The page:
MS. CLIFT: Well, I think he did the right thing by calling for a review of all of the reactors. There are actually two in California that are built on faults that were discovered after they were put in place.

Allegedly they're built to withstand quakes, I think, up to 7 or 8, but this was a 9. And it wasn't actually the earthquake that did the severest damage in Japan. It was the fact that the back-up generators were located in the basement and they were flooded out by the tsunami, and that ended the ability to cool the reactor and the spent fuel yard.

And I'd like to point out that General Electric designed this plant, and it is a design flaw. And there had been questions raised about this plant in the past. What this does is it just raises the bar higher, appropriately so, for the nuclear industry.

MR. MCLAUGHLIN: General Electric says that it doesn't take this thing idly, that they have corrected -- not corrected; they have updated those plants sequentially and they're safe.

MS. CLIFT: Well, something went wrong in Japan and I think it's appropriate to look at the various reactors we have in this country.

MR. BUCHANAN: You've got San Onofore -- you've got San Onofore -- (Cross talk.)

MS. CLIFT: -- such as why the president had to go on television and tell people they don't have to go buy iodine pills.

MR. BUCHANAN: You've got San Onofore and Diablo Canyon are the two plants out there in California. And, clearly, any plant that is on an earthquake-sensitive site ought to be double and triple checked. But to go the German route I think and shut it down, that shows panic.

MR. MCLAUGHLIN: Let's hear our leader. OK, it's that simple.

PRESIDENT OBAMA: (From tape.) To meet our growing energy needs and prevent the worst consequences of climate change, we'll need to increase our supply of nuclear power. It's that simple.

MR. MCLAUGHLIN: President Obama designated, in his fiscal 2011 budget, $54 billion for nuclear development. Question -- by the way, the state that has the largest number of nuclear reactors in the United States is what?

MR. BUCHANAN: Illinois.

MR. MCLAUGHLIN: Illinois.

MS. CLIFT: Tennessee too.

MR. MCLAUGHLIN: What does that tell you?

MR. BUCHANAN: Well, it's in the middle of the country. That's where they ought to be, quite --

MR. MCLAUGHLIN: Well, who's from Illinois?

MR. BUCHANAN: Barack Obama I think is from there, John.

MR. MCLAUGHLIN: Yeah. He was the senator from Illinois.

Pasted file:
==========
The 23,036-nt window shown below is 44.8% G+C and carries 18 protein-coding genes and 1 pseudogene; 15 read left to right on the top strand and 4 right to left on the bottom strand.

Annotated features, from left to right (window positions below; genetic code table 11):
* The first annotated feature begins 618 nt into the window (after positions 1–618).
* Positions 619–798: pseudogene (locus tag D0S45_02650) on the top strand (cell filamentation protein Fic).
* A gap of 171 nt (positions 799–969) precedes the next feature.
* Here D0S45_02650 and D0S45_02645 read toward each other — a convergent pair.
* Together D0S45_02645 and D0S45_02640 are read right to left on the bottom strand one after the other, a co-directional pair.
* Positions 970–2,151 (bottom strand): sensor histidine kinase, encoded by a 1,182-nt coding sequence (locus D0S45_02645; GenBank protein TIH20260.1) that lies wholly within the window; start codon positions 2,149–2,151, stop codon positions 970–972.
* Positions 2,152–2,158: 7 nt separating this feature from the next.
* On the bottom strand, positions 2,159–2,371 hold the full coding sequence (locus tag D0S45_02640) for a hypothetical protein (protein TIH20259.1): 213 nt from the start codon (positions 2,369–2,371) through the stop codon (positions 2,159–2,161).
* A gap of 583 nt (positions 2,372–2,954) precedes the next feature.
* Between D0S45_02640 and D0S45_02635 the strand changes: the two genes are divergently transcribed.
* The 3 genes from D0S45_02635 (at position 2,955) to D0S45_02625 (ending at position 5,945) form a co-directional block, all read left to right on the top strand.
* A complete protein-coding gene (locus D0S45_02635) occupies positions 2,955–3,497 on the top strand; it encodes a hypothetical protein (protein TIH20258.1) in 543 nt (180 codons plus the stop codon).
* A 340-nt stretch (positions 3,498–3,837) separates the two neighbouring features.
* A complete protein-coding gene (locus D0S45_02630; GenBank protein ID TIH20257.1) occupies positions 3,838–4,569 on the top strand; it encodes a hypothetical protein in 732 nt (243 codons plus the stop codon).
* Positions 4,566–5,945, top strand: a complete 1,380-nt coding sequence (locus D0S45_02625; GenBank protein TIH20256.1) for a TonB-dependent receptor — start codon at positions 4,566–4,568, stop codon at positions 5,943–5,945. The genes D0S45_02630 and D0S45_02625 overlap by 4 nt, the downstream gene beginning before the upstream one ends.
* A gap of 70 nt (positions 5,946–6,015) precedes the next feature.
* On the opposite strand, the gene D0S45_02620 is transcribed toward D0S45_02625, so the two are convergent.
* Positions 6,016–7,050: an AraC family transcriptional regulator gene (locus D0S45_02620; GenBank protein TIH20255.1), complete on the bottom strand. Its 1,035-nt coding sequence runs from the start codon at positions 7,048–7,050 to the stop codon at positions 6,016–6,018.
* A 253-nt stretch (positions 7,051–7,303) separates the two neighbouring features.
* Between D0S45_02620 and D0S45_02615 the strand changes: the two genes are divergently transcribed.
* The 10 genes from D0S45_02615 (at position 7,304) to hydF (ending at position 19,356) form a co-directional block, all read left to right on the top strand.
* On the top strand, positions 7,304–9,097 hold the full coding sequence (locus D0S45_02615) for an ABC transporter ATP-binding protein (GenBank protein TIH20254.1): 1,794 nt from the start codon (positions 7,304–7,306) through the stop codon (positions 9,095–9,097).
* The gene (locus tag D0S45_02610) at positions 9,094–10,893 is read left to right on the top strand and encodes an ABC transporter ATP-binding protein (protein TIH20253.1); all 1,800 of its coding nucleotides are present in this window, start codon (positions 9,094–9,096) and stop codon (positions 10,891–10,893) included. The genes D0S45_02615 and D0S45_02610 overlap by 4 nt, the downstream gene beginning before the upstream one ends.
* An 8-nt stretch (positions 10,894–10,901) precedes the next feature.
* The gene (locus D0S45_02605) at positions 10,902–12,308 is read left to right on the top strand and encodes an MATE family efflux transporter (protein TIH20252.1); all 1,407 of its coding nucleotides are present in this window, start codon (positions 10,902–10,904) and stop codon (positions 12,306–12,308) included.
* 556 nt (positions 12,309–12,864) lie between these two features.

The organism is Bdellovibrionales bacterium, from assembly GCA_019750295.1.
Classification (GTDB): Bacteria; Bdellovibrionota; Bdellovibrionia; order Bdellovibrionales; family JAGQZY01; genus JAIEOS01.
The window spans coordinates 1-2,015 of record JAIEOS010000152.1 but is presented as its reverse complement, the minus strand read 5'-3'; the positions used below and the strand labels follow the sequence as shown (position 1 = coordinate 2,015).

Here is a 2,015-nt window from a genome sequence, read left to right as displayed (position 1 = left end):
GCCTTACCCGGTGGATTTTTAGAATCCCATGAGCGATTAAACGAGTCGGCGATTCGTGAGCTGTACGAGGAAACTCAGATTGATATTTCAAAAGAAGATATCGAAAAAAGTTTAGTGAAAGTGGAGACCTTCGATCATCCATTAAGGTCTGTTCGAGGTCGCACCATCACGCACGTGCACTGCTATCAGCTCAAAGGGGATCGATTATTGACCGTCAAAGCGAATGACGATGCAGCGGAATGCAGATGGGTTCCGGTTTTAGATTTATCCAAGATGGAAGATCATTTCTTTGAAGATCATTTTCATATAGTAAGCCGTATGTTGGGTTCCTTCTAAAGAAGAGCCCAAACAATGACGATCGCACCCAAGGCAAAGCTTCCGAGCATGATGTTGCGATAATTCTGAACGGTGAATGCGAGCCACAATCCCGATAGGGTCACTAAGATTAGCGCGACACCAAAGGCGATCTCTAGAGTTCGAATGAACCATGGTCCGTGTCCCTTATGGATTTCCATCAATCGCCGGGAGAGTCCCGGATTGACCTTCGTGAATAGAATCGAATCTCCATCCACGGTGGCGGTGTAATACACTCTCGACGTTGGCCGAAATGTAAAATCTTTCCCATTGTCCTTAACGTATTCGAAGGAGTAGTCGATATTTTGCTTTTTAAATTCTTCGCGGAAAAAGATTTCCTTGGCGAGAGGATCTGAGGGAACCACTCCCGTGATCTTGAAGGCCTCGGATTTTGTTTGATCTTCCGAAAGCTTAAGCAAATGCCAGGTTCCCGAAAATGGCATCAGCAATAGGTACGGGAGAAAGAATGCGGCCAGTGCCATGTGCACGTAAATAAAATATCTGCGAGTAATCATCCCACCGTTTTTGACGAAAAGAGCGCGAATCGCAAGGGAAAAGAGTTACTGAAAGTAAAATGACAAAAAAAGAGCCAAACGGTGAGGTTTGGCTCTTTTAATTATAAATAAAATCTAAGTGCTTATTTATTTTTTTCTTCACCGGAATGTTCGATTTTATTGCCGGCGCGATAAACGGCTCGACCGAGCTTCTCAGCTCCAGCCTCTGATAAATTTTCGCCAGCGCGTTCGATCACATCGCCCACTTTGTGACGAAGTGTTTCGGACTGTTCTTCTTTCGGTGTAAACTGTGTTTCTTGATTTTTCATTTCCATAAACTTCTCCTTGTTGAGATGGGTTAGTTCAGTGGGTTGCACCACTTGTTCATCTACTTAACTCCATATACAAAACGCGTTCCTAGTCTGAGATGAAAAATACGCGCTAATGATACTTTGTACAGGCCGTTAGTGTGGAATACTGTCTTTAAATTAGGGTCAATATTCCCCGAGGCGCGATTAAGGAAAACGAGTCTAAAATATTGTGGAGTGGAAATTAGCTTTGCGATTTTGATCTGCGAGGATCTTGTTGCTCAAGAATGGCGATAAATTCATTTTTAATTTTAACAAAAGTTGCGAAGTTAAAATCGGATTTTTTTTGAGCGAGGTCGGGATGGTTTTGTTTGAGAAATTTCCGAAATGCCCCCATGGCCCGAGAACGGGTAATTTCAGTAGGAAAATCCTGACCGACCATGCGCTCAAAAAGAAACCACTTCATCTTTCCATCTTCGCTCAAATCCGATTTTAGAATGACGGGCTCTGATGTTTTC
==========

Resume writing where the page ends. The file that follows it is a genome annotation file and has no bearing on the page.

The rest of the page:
(Cross talk.)

MR. MCLAUGHLIN: Who else is from Illinois, Pat?

MR. BUCHANAN: Lincoln? (Laughter.)

MR. MCLAUGHLIN: Who's the mayor of Chicago?

MR. BUCHANAN: The mayor of Chicago is now Rahm Emanuel, but they were there before -- MR. MCLAUGHLIN: What did he do as an investment banker? Who did he -- who was his principal client? Was it GE? Exelon. What does Exelon do?

(Cross talk.)

MR. BUCHANAN: They've got 17 nuclear plants.

MR. MCLAUGHLIN: Oh, nuclear. Where's his chief of -- where's Obama's current chief of staff from?

MS. CLIFT: Well, but where --

MR. BUCHANAN: Daley, from Chicago.

MR. MCLAUGHLIN: Daley, from Chicago.

MR. BUCHANAN: What is this, a conspiracy?

MR. MCLAUGHLIN: Now, who has the highest component of nuclear facilities?

MR. BUCHANAN: Illinois, but the problem --

MR. MCLAUGHLIN: Illinois. How many?

MR. BUCHANAN: The problem --

MR. MCLAUGHLIN: How many?

MR. BUCHANAN: Seventeen.

MS. CLIFT: Eleven. Eleven.

MR. BUCHANAN: Oh, 11? OK. The Exelon plant has 17.

The real problem here is going to be the insurance, John, is going to soar and you're going to need government guarantees --

MR. MCLAUGHLIN: Right.

MR. BUCHANAN: -- in order to get these plants going. And, frankly, we cannot walk away from nuclear power.

(Cross talk.)

MR. MCLAUGHLIN: You think I'm imputing anything to Illinois?

MS. CLIFT: Well, look, I think your bigger point is that Barack Obama and the rest of the left have made this evolution over the last 30 years, where they use to be very anti-nuclear -- remember, "You can't hug your children with nuclear arms" was about nuclear weapons, was about nuclear energy. They've now come to embrace it, in large part for environmental reasons because nuclear is safe, clean and efficient. And remember that every energy source, whether you're talking coal or oil, they all have dangers associated with it. That 104 number --

MR. MCLAUGHLIN: There's a new factor --

MS. CLIFT: -- of nuclear reactors provides 20 percent of all of our electricity, John.

MR. MCLAUGHLIN: What is the new factor operating in this discussion and in this reality of nuclear power? What's the reality that's being overlooked?

MR. ZUCKERMAN: Well, there are several realities.

MR. MCLAUGHLIN: The reality is -- is one. What is it?

MS. CLIFT: Global warming.

MR. ZUCKERMAN: Excuse me a second. No, no, no.

MR. MCLAUGHLIN: No, not global warming. What?

MR. ZUCKERMAN: The --

MR. MCLAUGHLIN: It is terrorism.

MR. ZUCKERMAN: Well --

MR. MCLAUGHLIN: It is terrorism.

MR. ZUCKERMAN: Let me tell you what I think.

MR. MCLAUGHLIN: You think the multiplicity of these nuclear plants -- we have more in the United States than in any other country in the world. The multiplicity of them is -- is it, in any way, creating a danger from terrorism?